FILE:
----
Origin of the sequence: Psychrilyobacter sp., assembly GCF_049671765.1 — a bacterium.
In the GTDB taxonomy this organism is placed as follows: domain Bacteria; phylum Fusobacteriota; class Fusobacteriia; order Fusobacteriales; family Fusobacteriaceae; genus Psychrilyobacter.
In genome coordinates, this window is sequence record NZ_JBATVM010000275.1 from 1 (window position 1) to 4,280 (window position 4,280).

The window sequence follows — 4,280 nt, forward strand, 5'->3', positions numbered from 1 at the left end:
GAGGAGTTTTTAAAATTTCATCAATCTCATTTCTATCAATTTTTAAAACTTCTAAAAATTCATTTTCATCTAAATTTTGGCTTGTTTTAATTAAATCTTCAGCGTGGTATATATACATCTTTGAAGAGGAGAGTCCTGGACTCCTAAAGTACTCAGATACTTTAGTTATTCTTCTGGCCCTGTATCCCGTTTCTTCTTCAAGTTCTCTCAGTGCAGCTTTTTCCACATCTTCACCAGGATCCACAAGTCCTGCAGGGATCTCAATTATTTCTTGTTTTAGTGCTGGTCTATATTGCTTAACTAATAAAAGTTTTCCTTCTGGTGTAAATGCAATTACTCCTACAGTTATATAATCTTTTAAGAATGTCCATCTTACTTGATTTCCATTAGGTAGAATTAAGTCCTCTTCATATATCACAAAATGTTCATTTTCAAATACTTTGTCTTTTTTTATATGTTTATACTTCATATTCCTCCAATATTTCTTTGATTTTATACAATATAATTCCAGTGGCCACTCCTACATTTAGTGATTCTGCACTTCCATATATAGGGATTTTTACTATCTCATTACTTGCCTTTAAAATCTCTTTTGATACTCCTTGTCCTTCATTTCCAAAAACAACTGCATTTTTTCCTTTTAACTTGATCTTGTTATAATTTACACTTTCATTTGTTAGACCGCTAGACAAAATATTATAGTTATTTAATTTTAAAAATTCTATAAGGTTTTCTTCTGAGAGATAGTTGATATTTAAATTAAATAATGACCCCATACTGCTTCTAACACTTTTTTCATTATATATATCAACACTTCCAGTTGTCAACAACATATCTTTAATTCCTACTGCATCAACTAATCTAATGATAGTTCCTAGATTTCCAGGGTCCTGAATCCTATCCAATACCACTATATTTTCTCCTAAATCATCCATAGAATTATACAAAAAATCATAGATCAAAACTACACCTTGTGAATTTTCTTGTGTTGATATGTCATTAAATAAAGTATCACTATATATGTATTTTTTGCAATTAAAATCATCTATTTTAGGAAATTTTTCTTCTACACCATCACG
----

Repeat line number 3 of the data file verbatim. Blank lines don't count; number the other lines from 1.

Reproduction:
In genome coordinates, this window is sequence record NZ_JBATVM010000275.1 from 1 (window position 1) to 4,280 (window position 4,280).